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EPA says proposed Delta water tunnel would harm environment

EPA says proposed Delta water tunnel would harm environment
EPA says proposed tunnel could contribute to decline of imperiled species

In a sharp rebuke of state plans for a massive water tunnel system in Northern California, federal environmental officials say that the project would violate pollution standards and could worsen conditions for imperiled fish species.

The comments by the regional office of the U.S. Environmental Protection Agency echo concerns that have dogged the proposal to change the way Northern California water supplies are sent to the San Joaquin Valley and Southern California.

They also underscore the difficulty the $25-billion project may have in getting the necessary environmental permits while also satisfying the water demands of the agencies that are to underwrite much of its cost.

In a letter accompanying 36 pages of formal comments posted online Thursday, regional EPA administrator Jared Blumenfeld outlines a number of problems with the project, which has been years in the planning.

The proposal calls for the construction of new intakes on the Sacramento River as it flows into the Sacramento-San Joaquin Delta, the hub of the state's water system. The river water would be diverted into two 30-mile tunnels running beneath the delta to existing pumping plants that now pull supplies from the interior delta.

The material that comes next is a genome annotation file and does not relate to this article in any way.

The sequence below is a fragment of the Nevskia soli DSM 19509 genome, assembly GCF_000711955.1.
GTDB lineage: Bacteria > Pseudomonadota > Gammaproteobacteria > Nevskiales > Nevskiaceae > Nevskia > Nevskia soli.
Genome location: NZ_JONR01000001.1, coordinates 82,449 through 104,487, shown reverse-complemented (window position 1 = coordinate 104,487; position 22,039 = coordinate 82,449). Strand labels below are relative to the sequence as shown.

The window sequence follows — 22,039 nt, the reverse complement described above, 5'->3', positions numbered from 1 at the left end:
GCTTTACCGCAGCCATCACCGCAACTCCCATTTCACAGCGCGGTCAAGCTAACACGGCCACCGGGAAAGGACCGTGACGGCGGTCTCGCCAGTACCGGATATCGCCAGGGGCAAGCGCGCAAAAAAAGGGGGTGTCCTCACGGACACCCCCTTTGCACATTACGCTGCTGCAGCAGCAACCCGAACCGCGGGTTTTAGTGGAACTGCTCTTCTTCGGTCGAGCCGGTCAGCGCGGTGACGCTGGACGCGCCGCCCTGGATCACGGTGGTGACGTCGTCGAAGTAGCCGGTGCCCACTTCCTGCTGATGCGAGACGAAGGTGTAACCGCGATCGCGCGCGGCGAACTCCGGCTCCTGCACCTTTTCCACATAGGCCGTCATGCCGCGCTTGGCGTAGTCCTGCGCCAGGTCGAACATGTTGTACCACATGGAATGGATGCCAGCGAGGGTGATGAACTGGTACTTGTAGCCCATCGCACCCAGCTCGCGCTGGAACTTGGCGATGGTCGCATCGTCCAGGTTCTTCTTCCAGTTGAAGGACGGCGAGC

Although proponents say that the new diversion point will improve delta conditions and ease pumping restrictions, the EPA concluded that it "would contribute to increased and persistent violations of water quality standards in the Delta," harming the supplies of local farmers and municipalities.

Operations "may contribute to declining populations of Delta smelt, Longfin smelt, green sturgeon and winter-run, spring-run, fall-run and late-fall run Chinook salmon," the document states.

The agency questions whether the extensive habitat restoration that is part of the project will be as beneficial as projected and emphasizes the need for adequate freshwater flows.

The critical comments are a major reason state officials announced Wednesday that they were revising the project's draft environmental review, signaling another delay in a planning process that has consistently fallen behind schedule.

A year ago, officials said a final decision on the proposal would be made in late 2014. But it will take months for the state and federal agencies involved in the project to address points raised in voluminous public comments, pushing a decision date well into next year.

bettina.boxall@latimes.com
Twitter: @boxall

Copyright © 2014, Los Angeles Times
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